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John Muir Trail: Tuolumne Meadows to Devils Postpile

Score some of the John Muir Trail's most classic views on this 31-mile section hike in Yosemite National Park that starts less than two hours from Bishop.

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This three-day, 31-mile point-to-point runs south across two passes, rambles along tear-drop alpine tarns, and passes campsites framed by classic High Sierra vistas. The route starts out at the flattest section of the trail, but soon charges toward the higher elevations of the Ansel Adams Wilderness. Finish at Devils Postpile National Monument, where frozen columns of lava pierce the sky around the volcanic shoulders of Mammoth Mountain.
Shutterbugs: At mile 18.5, snap your own version of the scene shown below. (Ansel Adams’s classic photo of Banner Peak and Thousand Island Lake was also shot near here.) Get the best light in early morning and late afternoon.
-Mapped by Andrew Matranga

TO TRAILHEAD: Start: CA 120 E to Big Oak Flat Road. Follow to Tuolumne Meadows Ranger Station for parking and wilderness permits. Best to reserve in advance:

Stop: There is a shuttle bus from Devils Postpile National Monument to Mammoth Mountain Ski Area during summer months: Mammoth Town has a shuttle that stops at the Ski Area for local access.


Trail Facts

  • Distance: 50.1



Location: 37.872139, -119.353203

Backpacker’s Camp. Spend the night here if heading S. If not, head to parking lot @ Ranger Station to pick up car.


Location: 37.876202, -119.354698

Tuolumne Store. Good place to resupply if continuing S to Reds Meadow. YARTS bus departs from this parking lot and returns to The Valley if you want to take mass transit back to Happy Isles


Location: 37.876869, -119.343903

Parking lot at Tuolumne Ranger Station; best place for long-term parking. Head S on John Muir Trail section of Pacific Crest Trail; follow JMT signs throughout this hike


Location: 37.82478, -119.277802

Small creek spills into Lyell Fork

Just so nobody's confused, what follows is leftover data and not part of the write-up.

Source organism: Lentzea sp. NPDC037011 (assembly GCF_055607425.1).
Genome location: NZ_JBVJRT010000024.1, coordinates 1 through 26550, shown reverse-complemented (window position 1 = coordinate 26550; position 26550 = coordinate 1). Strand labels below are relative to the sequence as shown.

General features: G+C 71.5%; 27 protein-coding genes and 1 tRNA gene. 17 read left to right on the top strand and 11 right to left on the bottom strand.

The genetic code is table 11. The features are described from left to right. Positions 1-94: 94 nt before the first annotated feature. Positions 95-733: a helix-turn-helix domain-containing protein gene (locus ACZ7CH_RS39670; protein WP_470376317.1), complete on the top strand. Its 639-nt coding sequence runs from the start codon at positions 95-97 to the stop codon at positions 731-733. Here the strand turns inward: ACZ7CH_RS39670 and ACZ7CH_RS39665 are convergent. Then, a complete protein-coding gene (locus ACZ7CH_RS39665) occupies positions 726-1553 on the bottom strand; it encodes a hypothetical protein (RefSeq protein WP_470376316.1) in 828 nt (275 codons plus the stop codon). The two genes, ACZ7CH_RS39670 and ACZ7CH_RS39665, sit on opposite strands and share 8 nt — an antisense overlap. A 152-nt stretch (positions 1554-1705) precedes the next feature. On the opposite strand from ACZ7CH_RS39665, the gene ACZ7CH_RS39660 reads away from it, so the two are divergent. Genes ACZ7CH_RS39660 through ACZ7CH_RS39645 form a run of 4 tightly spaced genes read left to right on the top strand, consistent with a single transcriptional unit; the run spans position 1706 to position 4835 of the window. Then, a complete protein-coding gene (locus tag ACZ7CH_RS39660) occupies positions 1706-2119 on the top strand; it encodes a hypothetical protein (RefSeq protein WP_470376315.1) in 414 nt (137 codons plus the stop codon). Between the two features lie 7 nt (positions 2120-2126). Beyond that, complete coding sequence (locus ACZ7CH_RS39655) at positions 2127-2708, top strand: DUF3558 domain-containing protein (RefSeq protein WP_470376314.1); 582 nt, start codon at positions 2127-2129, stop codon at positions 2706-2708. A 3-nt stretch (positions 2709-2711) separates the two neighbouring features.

Location: 37.797173, -119.262825

Campsite along Lyell Fork. Be on lookout for the local bear at night; proper food storage required. Waterfalls spill off Kuna Creek to the SE. In the southern horizon, gaze at Yosemite’s highest peak Mount Lyell (13,144 ft).and Lyell Glacier–the largest in the Sierras. To continue, head S for the 2,000 ft. climb to Donohue Pass–the first real, high pass of the trip. Good camp sites on the ascent.


Location: 37.760961, -119.24876

Donohue Pass (11,056 ft.: Peer into the heart of the Range of Light. Smooth, scultped canyons and towering snowcapped peaks. Looking N see Lyell Fork of the Tuolumne River snaking through the deep groove of Lyell Canyon. Looking S into Ansel Adams Wilderness, is even more superlative Sierra scenery to come. Continue over the pass for a steep drop into the Inyo National Forest.


Location: 37.735779, -119.192802

Campsite near Island Pass; many small tarns in this area


Location: 37.728519, -119.171303

Thousand Island Lake; good camping up on N shores. Continue S on JMT. PCT ascends to L. Absolutely classic spot to view Banner Peak and Mount Ritter, the crown black volcanic rock of the Ritter Range.


Location: 37.72504, -119.166791

Emerald Lake


Location: 37.712978, -119.151604

Garnet Lake


Location: 37.706996, -119.150977

Small crest near Garnet Lake


Location: 37.692107, -119.130957

Shadow Lake


Location: 37.688235, -119.12173

Sweet lakeside campsite at Rosalie Lake; great swimming


Location: 37.678997, -119.118276

Overlook of Mammoth Mountain and the scorched forest around Devils Postpile; head down through thick forests and get slight views over the sharp teeth of the Minarets to the W


Location: 37.633946, -119.089909

Enter Devils Postpile from Inyo National Forest


Location: 37.632688, -119.08875

PCT and JMT rejoin


Location: 37.629799, -119.084823

Devils Postpile National Monument Ranger Station

Along Lyell Fork

Location: 37.797204, -119.262385

Andrew Matranga sits and strums along the Lyell Fork of the Tuolumne River. In the background looms Donohue Pass and the exit from Yosemite National Park. The large snowfield below Mount Lyell is the Lyell Glacier, one of the largest remaining glaciers in the Sierra. © Tim O’Shea

Tarn below Donohue Pass

Location: 37.761283, -119.249232

© Tim O’Shea

Above Lyell Canyon

Location: 37.760961, -119.248331

Andrew Matranga surveys wide contours of Lyell Canyon, where the meandering course of Lyell Fork cutting through the large canyon floor in the distance.

© Tim O’Shea

Climbing out of Thousand Island Lake

Location: 37.729283, -119.172714

David Taus ascends to Island Pass, with Banner Peak in the rearview.

© Andrew Matranga

Banner Peak

Location: 37.728231, -119.171019

An iconic, if not classic, Sierra peak, Banner Peak juts high above the broad, island-dotted waters of Thousand Island Lake.

© Andrew Matranga

Camping sign around Shadow Lake

Location: 37.713277, -119.154582

Restrictions abound near the shores of popular Shadow Lake. Take note when planning your sites.

© Andrew Matranga

Mammoth Mountain

Location: 37.640913, -119.095273

The cinder-strewn slopes of Mammoth Mountain (note the ski lifts crowning the summit) come into view far before you make into Devils Postpile National Monument.

© Andrew Matranga

The Minarets

Location: 37.6385, -119.091496

The tall, craggy spires of the Minarets near Devils Postpile NM.

© Andrew Matranga

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